3 Songs then popular. 6 Shelter.

The works of Sir David Lyndsay were edited by Mr George Chalmers, and published in three volumes (London, 1806). A new edition, revised by Mr David Laing, and somewhat curtailed, appeared in two volumes (Edinburgh, 1871). The poet's first production, The Dreme, was written about the year 1528. This was followed by The Complaynt to the King, evidently written in 1529; and The Testament and Complaynt of our Soverane Lordis Papyngo, Kyng James the Fyft, 1530. (The papyngo or popinjay is the old English name of the parrot.) These three works consist chiefly of observations on the state and government of the kingdom during two of its dismal minorities. The other principal works of Lyndsay are: An Answer to the King's Flyting, 1536; The Deploration of the Death of Queen Magdalene, 1537; Ane Supplication directit to the Kingis Grace, in contemptioun of Syde Taillis, 1538; Kitties Confessioun (a satire on auricular confession), 1541; The Tragedie of the Cardinall (Beaton), 1546; The Historie and Testament of Squyer William Meldrum, about 1550; Ane Dialog betuix Experience and ane Courteour, of the miserabyll estait of the World, 1553; and Ane Pleasant Satyre of the Thrie Estaitis. This last work is a rude dramatic composition, a satire upon the whole of the three political orders-monarch, barons, and clergy-full of humour and grossness, and curiously illustrative of the taste of the times. Notwithstanding its

pungency, and, what is apt to be now more surprising, notwithstanding the introduction of indecencies not fit to be described, the satire of the Three Estates was acted in presence of the court at Cupar, Linlithgow, and Edinburgh, the stage being in the open air. The performance at Linlithgow took place at the feast of Epiphany, January 6, 1539-40, in the presence of the king, queen, the ladies of the court, the bishops, and a great concourse of people of all ranks. It is probable that some of the coarser passages were written, as Chalmers supposes, for the amusement of the lower classes during the intervals, when the chief auditory had retired for refreshments. The Historie of Squyer Meldrum is perhaps the most pleasing of all Lyndsay's works. It is founded on the adventures of a well-known person in Fifeshire, William Meldrum, the laird of Cleish and Binns, who served in France during the war in 1513, and on his return to Scotland was noted for his spirit and gallantry. It is considered the last poem that in any degree partakes of the character of the old metrical romance. The Dialogue betwixt Experience and a Courtier is otherwise described as The Monarchie, and is an elaborate compendium of events in sacred and profane history, in the course of which the poet inveighs against the corruptions of the church of Rome.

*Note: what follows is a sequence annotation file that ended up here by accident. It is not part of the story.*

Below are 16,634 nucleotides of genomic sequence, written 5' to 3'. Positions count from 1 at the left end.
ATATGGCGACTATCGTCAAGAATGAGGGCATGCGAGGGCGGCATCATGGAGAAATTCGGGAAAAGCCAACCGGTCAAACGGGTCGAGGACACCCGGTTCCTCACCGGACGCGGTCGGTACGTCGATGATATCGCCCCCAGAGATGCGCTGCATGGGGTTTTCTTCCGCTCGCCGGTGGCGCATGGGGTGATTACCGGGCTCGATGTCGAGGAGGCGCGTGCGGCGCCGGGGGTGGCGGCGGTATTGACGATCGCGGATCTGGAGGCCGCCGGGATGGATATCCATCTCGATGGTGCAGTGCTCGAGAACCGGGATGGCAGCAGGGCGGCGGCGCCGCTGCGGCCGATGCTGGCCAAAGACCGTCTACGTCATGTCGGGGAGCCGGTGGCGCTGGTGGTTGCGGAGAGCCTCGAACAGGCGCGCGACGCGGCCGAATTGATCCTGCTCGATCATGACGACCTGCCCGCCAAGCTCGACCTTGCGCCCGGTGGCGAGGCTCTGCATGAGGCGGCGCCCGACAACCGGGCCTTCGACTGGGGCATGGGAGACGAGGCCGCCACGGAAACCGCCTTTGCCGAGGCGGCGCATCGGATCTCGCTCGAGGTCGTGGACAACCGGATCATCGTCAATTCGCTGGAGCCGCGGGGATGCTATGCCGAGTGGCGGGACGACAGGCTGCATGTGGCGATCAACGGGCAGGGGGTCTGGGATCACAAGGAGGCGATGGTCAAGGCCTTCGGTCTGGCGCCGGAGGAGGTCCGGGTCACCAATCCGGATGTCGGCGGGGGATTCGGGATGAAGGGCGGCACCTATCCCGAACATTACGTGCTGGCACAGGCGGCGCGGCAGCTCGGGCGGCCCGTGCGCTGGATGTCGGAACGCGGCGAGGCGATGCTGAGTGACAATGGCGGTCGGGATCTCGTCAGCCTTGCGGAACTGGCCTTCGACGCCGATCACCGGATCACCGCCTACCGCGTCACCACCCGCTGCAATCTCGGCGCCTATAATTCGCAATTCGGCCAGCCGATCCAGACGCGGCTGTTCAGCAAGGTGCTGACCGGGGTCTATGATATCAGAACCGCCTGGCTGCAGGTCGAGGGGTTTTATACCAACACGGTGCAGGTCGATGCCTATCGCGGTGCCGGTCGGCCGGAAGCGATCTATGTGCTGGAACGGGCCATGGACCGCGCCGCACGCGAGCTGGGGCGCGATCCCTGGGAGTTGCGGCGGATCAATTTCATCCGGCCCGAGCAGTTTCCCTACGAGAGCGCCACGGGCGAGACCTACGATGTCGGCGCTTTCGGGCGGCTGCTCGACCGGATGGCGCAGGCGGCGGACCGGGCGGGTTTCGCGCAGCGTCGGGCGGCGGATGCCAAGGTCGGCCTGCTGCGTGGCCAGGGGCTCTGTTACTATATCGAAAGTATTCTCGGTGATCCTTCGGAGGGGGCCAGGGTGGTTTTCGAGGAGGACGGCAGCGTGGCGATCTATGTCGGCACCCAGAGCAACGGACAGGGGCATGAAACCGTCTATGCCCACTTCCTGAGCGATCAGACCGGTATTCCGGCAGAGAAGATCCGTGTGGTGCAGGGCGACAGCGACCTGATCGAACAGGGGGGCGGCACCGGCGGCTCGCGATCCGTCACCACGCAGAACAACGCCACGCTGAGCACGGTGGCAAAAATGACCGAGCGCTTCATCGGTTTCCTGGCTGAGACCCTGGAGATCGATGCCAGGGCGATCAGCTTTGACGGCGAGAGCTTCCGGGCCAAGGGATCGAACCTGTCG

Of the dexterity with which Lyndsay could point a satirical remark on an error of state-policy, we may judge from the following very brief passage of his early work, the Complaynt, which refers to the revolution in the Scottish government during the year 1524, when the king was twelve years of age, and the Douglases gained the ascendency. We give the lines in the original orthography, from the text of Chalmers:

Imprudentlie, lyk wytles fuilis,

Thay tuke that young prince frome the scuilis,
Quhare he, under obedience,
Was lernand vertew and science,
And haistelie platt in his hand
The governance of all Scotland;
As quho wald, in ane stormye blast,
Quhen marinaris bene all agast
Throw danger of the seis raige,
Wad tak ane chylde of tender aige,
Quhilk never had bene on the sey,
And to his biddyng all obey,
Gevyng hym haill the governall
Of schip, marchand and marinall,*
For dreid of rockis and foreland,
To put the ruther in his hand :
Without Goddis grace, is no refuge :
Geve thare be dainger, ye may juge.
I gyf thame to the devyll of hell,
Quhilk first devysit that counsell,
I wyll nocht say that it was treassoun,
Bot I dar sweir, it was no reassoun.
I pray God, lat me never se ryng,3
In to this realme, so young ane kyng.